Watch YouTube anytime, anywhere
You'll be hard pressed to find a stable cellular connection in most parts of India, which is why Google rolled out the ability to save YouTube videos offline. The feature lets you save YouTube videos on your device for offline viewing. You also have the option of choosing between standard or high definition quality settings when saving a video offline.
Localization is key
Android 6.0 Marshmallow supports Unicode 7.0, with more than 15 major Indian languages represented. If you're looking to pick up an Android phone and your native tongue is Hindi, you won't face a steep learning curve, as most of the system menus and settings are displayed in your regional language. Local manufacturers have done a great job of communicating the language diversity on offer with the operating system.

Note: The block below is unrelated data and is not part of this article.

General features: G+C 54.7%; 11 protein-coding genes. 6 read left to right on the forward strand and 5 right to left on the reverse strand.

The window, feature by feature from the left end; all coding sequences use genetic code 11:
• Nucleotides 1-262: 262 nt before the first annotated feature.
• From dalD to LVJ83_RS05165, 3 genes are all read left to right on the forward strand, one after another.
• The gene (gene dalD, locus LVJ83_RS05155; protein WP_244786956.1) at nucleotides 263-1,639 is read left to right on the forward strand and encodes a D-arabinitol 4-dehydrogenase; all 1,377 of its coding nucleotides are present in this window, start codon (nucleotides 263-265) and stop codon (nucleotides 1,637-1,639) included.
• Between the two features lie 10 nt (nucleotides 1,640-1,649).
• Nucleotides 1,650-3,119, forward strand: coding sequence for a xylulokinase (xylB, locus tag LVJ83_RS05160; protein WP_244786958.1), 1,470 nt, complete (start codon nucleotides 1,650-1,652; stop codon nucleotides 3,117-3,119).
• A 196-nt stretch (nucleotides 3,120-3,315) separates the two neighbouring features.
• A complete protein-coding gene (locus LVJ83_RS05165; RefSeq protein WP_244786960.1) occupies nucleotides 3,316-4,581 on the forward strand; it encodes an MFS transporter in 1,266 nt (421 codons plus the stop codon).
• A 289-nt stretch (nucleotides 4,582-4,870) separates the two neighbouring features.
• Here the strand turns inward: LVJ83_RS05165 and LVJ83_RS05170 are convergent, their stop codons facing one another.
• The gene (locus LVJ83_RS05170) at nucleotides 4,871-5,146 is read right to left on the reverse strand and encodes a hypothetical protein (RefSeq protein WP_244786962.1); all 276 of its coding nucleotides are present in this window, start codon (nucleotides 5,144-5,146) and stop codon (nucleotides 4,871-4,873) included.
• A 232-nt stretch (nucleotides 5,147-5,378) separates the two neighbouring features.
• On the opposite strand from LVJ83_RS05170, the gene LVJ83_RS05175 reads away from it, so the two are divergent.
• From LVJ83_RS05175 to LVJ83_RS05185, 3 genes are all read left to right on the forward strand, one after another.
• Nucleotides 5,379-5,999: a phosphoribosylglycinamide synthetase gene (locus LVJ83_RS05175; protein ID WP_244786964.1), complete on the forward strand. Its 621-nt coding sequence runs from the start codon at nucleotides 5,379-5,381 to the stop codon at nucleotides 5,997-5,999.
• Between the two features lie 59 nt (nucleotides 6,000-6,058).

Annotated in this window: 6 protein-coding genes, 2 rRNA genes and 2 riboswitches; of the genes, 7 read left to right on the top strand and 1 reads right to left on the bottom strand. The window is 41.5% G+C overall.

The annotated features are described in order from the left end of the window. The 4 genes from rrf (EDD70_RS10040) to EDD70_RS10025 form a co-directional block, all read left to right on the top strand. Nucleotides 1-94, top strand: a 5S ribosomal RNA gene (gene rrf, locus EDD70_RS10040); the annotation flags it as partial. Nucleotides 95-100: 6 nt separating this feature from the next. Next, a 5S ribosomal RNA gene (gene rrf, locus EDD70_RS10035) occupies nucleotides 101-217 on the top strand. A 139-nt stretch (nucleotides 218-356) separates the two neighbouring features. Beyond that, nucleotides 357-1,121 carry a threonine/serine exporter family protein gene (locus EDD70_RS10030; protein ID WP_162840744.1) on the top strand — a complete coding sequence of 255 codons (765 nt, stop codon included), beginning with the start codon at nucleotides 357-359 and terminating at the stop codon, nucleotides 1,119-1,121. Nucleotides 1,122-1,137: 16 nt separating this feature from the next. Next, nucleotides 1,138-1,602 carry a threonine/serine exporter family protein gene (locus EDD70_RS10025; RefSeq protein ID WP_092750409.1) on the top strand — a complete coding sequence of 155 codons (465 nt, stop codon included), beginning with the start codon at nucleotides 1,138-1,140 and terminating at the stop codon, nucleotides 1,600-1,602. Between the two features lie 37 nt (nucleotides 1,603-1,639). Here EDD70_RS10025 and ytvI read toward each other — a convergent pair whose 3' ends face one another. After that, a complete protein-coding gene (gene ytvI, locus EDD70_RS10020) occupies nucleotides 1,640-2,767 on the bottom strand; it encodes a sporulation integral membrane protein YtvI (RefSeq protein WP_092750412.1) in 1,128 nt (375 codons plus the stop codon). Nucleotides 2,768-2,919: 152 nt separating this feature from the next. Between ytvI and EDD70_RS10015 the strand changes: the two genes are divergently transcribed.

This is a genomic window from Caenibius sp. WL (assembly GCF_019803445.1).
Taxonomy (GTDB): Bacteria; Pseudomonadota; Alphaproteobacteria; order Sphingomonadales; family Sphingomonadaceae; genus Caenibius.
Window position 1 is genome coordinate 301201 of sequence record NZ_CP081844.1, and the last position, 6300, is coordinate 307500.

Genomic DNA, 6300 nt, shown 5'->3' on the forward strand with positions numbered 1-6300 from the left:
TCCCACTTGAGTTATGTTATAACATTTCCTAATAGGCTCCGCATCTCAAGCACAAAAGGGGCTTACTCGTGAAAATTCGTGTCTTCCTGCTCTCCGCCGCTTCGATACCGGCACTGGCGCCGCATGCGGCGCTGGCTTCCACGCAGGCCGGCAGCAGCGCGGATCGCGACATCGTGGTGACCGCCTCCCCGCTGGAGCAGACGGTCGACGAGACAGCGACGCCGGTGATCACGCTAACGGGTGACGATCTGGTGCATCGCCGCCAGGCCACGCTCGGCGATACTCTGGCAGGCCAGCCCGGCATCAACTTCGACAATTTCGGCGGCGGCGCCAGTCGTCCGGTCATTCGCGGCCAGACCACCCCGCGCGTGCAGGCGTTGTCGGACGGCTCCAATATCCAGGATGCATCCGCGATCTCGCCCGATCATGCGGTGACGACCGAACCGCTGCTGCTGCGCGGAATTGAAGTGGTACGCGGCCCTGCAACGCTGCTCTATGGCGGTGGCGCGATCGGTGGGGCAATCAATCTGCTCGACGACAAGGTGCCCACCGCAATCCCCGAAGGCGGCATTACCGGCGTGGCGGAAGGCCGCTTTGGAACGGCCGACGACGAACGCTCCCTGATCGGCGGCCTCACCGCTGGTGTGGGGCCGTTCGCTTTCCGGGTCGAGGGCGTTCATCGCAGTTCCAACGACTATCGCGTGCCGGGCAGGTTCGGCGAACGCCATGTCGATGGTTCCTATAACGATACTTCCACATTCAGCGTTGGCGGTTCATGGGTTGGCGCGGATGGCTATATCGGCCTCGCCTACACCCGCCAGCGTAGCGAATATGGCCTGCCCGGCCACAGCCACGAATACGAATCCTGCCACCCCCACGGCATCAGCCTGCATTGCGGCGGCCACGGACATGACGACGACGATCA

Then there's the excellent (and underrated) Google Indic keyboard, which supports eleven local languages. You have the option of writing in your native language, or use English letters to transliterate. There's handwriting mode as well, which currently works with Hindi. The Indic keyboard even has a dedicated number row, which only just made its debut in the regular Google Keyboard.
Google's voice search works with select Indian languages, and it is remarkably good at recognizing (and distinguishing between) local dialects. There's a vibrant Translate community in India, which contributes to a bulk of the translation work that's being carried out in the country.
The next billion
Android is stronger than ever in India, with Apple accounting for less than 3 percent of the market share in the country. The Android One initiative failed to get off the ground, but Google has recently reiterated its commitment to the platform, stating that it will allow its partners more freedom in choosing the hardware.